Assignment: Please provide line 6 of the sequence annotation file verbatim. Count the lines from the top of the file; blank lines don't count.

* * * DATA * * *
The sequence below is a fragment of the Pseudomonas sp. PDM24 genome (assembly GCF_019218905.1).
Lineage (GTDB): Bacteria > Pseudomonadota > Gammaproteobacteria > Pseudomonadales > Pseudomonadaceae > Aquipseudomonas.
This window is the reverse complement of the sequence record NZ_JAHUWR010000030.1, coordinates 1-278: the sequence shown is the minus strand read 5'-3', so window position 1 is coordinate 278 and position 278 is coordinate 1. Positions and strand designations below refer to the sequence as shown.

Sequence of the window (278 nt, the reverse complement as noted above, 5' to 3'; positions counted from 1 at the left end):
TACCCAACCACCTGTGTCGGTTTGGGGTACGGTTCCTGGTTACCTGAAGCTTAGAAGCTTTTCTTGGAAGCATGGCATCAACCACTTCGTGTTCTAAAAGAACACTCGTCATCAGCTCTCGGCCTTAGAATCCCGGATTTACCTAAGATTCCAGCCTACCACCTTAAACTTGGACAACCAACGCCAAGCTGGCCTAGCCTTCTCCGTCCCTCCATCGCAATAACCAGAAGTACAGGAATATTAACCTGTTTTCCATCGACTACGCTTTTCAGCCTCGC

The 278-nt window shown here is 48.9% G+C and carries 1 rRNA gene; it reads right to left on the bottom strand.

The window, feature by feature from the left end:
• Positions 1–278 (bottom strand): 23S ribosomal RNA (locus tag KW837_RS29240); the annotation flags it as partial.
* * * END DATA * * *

The 278-nt window shown here is 48.9% G+C and carries 1 rRNA gene; it reads right to left on the bottom strand.